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Thread: Anyone grind their own hamburger?

  1. #31
    Senior Member brainsausage's Avatar
    Join Date
    Feb 2012
    Portland, Maine
    Quote Originally Posted by mhlee View Post
    Yes. I didn't like the consistency going from a large grind and then to a fine grind. I found the meat to be too fine. Two passes through a large grind was ok. One pass through the fine grind die was the best as far as texture and mouthfeel.

    I actually clean my meat very well for the most part. I take off all sinew. The fat can actually clog the grinder and meat actually gets stuck in the back. I'll try cutting the meat into strips next time.
    Give it a try, I think you'll notice a difference in both the grind and mouth feel. Btw- when was the last time you had your blade(s) sharpened and your dies surfaced? I do all my grinding through a commercial grade grinder, and have multiple blades/dies, but I definitely notice more propensity for smear when my kit is worn down. Luckily we have a service that deals with that for us. Hope this all helps

  2. #32
    Senior Member
    mano's Avatar
    Join Date
    Mar 2011
    For years I've been using a grinder from Cabella's with plastic innards that tend to break. Pretty soon I'm going to buy one of these:

    I have a KitchenAid and while everyone likes the grinding attachment I like the idea of extra power.

    My burgers are usually 50/50 chuck and sirloin with short ribs thrown in once in a while. I freeze bacon fat and fat trimmed from good steaks to add in. Always put the grinder parts in the freezer for 30-60 minutes and cut the partially frozen meat into strips. A single pass through the larger holes are fine for me but I'll try a second grind through the smaller ones.

    I've made burgers topped with foie gras, exotic mushrooms and a fancy cheese on brioche that were PFG. That said, ground meat is about good fat content and a great basic burger is a thing of beauty.

    "Too much of anything is bad, but too much good whiskey is barely enough." —Mark Twain

  3. #33
    Senior Member DwarvenChef's Avatar
    Join Date
    Jun 2011
    Santa Barbara, CA
    75% beef, chuck, round, what ever is on sale :P and 25% lamb. I grind once on the largest die, regrind on the smallest die. I used my KA for a while but find it's not so good on ammounts over 1 pound, it heats up to fast. I've been using a hand crank from my grandmother that fits in the freezer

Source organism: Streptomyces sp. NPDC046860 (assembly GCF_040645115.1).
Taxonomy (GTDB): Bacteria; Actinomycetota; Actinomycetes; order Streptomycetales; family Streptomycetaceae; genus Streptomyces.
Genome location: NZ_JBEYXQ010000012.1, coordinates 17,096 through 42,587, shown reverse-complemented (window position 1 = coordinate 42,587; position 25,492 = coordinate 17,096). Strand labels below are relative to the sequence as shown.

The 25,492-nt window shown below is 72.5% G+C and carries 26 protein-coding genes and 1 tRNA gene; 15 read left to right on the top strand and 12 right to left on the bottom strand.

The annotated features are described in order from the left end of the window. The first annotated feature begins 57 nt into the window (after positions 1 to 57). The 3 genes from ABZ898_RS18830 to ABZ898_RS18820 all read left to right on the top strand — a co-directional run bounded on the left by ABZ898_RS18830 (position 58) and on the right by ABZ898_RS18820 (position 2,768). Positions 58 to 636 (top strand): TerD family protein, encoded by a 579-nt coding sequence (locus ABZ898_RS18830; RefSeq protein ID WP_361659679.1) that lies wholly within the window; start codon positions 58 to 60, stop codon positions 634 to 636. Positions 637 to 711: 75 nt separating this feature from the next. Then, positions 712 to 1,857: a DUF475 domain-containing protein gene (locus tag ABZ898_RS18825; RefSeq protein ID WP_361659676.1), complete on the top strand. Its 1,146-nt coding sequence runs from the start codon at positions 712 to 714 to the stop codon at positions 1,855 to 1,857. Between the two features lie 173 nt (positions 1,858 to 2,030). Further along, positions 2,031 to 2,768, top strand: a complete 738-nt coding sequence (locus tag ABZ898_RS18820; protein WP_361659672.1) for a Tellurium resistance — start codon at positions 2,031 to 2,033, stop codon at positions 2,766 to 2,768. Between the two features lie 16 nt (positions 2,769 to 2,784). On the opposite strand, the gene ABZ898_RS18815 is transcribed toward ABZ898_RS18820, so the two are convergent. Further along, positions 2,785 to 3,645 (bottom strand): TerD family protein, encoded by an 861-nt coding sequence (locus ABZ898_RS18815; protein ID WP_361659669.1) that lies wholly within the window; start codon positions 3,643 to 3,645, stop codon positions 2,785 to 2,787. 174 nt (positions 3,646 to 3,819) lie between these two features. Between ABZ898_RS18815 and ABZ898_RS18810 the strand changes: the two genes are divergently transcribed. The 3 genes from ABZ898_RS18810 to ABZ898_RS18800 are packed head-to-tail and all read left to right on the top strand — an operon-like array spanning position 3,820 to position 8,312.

The kitchen aid works wonders when doing small batches that will be mixed in, bacon, some veg, and what not

  4. #34
    Senior Member Candlejack's Avatar
    Join Date
    Jan 2012
    Stockholm, Sweden
    At AG we use shortrib, chuck blade, side of beef and brisket (might not be completely correct, due to swedish vs american ways to butcher, but i think this is correctly translated, everything has been well hanged) and then we add molten fat from the pieces that has been trimmed off, to get more of that nutty, hanged meat flavour

    We use a mix of courseness depending on the cuts.

    Atleast that was what we did when i was there.

  5. #35

    Join Date
    May 2012
    Best mix I ever did was 50% Chuck, 25% Sirloin, 25% Oxtail. Cleaning the meat off the oxtails was a pain in the butt though. I usually just use short rib now. You won't get bad results using 100% chuck though.

    The Kitchen Aid is great for grinding, not so good for stuffing sausages. If you're going to do much of that I'd pick up a LEM 5lb capacity hand crank stuffer (or any one with metal gears not plastic).

  6. #36
    Senior Member Duckfat's Avatar
    Join Date
    Mar 2012
    The Motor City
    I just bought a LEM grinder and the thing is a beast. My KA served me well for years and processed a lot of venison but the LEM is soooooo much easier to work with and no schmearing. So far I'm doing 50/50 brisket and top sirloin. I'd really like to try grinding some tongue in the mix.


  7. #37

    Join Date
    Jul 2012
    Ghent, NY
    I have one of those Kitchener grinders and it does a really good job. I use the medium die - it makes a better feeling grind. I grind for meat balls, meat loaf, burgers, chili, etc. It ground 6 lbs of venison and didn't complain once. I remove as much of the sinew as I can when processing whole cuts like this hind quarter and that helps. I used 1-1/2 lbs of pork sausage for fat. Hard to beat this grinder for the price. I want to make some sausage with it next.

    Kitchener -

  8. #38
    Senior Member
    Join Date
    Apr 2011
    I get some good dry aged brisket and dry aged fat as well. But you mincer has to be really cold. 70:30 meat to fat ratio although 65:35 works too.

    Mince it twice, both through the medium die.

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